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Will Heaton is a Great American

UPDATED and BUMPED: Will Heaton was sentenced today to two years probation, a very fair sentence in my view.


Apparently the judge was mollified by Heaton's extensive cooperation with investigators -- wearing a wire for conversations with Ney and even passing on documents from Ney's office.

Heaton's youth (he's still a ripe 29) was also a factor. As prosecutors wrote in a recent court filing, Heaton was tapped to be Ney's chief of staff at 24 exactly because he was young and unqualified. "Ney intentionally hired and quickly promoted young, inexperienced staffers - who did not receive any formal ethics training from Congress - so that the staffers would have neither the knowledge nor the maturity to question Ney's conduct," prosecutors wrote. And he kept all those young staffers in line by making sure they knew that if they stepped out of line, they'd be cut off from all the lobbyist freebies.

Most of the major cooperators in the Abramoff investigation (such as Ney's prior chief of staff Neil Volz) have yet to be sentenced, as they continue to cooperate with investigators.

Original post begins here

Will Heaton is a Great American
Aug. 13, 07 12:17 PM

WIll Heaton stood up for Americans and did the right thing. Now he faces jail time.

When Will Heaton went to work for Rep. Robert W. Ney in 2001, he was 23 years old and still in awe of the members of Congress he had come to know years earlier as a congressional page. Within six months, the Ohio Republican promoted the fresh-faced neophyte to be the youngest chief of staff in Congress.

For the next five years, Heaton stuck by Ney, even as the House Administration Committee chairman accepted free meals at super-lobbyist Jack Abramoff's downtown restaurant, sports tickets in his arena skyboxes and luxurious junkets around the world. Heaton accompanied Ney on a golf junket to Scotland with Abramoff, and he helped Ney return the favors to Abramoff.

In 2002 Heaton became the youngest Chief of Staff on the hill. His lawyers, in papers filed with the court, cite Ney's preference for young, inexperienced staff "because they had not received extensive ethics training and lacked the maturity to question him."

Despite Heaton's complicity in Ney's sordid affairs early on, his subsequent cooperation with the FBI was absolutely crucial to making the case against Ney.

But as Ney's political career disintegrated amid revelations of his ties to Abramoff, Heaton became disillusioned and began secretly helping an FBI task force investigating Abramoff. At first, through his attorney, Heaton handed over internal documents from Ney's office to the FBI. Then he recorded colleagues in Ney's office.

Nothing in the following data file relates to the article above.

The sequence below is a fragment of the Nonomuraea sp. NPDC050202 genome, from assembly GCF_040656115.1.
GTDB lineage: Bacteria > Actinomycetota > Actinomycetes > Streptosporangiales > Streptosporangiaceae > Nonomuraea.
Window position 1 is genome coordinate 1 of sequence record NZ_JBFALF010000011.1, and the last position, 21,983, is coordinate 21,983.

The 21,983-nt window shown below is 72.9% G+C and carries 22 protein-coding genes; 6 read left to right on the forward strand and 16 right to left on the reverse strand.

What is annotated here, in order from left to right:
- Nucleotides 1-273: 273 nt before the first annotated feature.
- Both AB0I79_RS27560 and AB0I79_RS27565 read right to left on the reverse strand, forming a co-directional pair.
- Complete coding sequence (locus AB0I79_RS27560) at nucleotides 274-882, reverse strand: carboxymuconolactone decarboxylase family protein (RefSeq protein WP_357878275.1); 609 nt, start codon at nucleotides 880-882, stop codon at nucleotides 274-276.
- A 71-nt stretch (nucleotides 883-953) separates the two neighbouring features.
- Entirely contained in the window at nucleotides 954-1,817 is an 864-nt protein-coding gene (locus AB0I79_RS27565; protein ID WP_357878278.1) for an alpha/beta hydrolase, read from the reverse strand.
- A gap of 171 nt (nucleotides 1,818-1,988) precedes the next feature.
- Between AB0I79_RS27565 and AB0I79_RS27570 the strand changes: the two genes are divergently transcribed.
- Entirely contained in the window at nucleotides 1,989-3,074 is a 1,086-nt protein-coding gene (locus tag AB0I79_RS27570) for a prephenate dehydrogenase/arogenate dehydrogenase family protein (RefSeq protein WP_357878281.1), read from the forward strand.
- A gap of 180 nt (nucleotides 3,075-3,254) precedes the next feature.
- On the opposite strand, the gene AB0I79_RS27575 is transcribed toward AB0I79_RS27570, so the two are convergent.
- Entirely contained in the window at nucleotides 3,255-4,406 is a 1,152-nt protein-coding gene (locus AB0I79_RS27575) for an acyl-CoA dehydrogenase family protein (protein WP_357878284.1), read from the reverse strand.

Last summer, Heaton began secretly recording his conversations with the six-term congressman, according to documents filed in court last week by the government and Heaton's lawyers. Heaton taped numerous phone calls and wore a hidden wire to a 2 1/2 -hour, face-to-face meeting with Ney that provided "exceptionally important" help to the FBI's investigation of Abramoff.

Heaton's cooperation was crucial because of constitutional obstacles involved in prosecuting a member of Congress, according to a memo by Justice Department attorney Mary Butler.

A congressional aide choosing to wear a wire on his boss is a Washington rarity, according to legal experts -- especially for an aide such as Heaton, whose entire career was spent working in Congress, mostly for Ney.

"The moment I walked into my first meeting with the Justice Department, a huge weight was lifted off my chest," Heaton wrote in an Aug. 1 letter to U.S. District Judge Ellen S. Huvelle, who is scheduled to sentence him on Thursday. Dreading the role of "tattletale on the playground," Heaton wrote, "I chose to let these grossly unprofessional and immoral actions slide for the sake of acceptance amongst my professional peers. For that, I am ashamed and deeply sorry."

If Scotter Libby gets a free pass after being convicted of lying and obstructing justice, what about a guy like Heaton who instead tells the truth, and facilitates bringing a criminal to justice?

Heaton's sentencing is scheduled to take place next week. He eventually stood up and did the right thing and helped make the case against Ney, and for that this nation should be grateful. Let's hope the judge shows some leniency in Heaton's sentencing.

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Comments (3)


Libby didn't lie and Fitzgerald obstructed justice. It'll all come out.



If what you just stated, (bunch of BS) is true, then why didn't Bush pardon him instead of communing his jail time?

Was is because if he was pardon, then he could tell the truth without further legal problems? Can't have it both ways, but you sure try to Kim.


It'll all come out on appeal. Had Bush pardoned him, the findings of the trial would stand, and they shall not.


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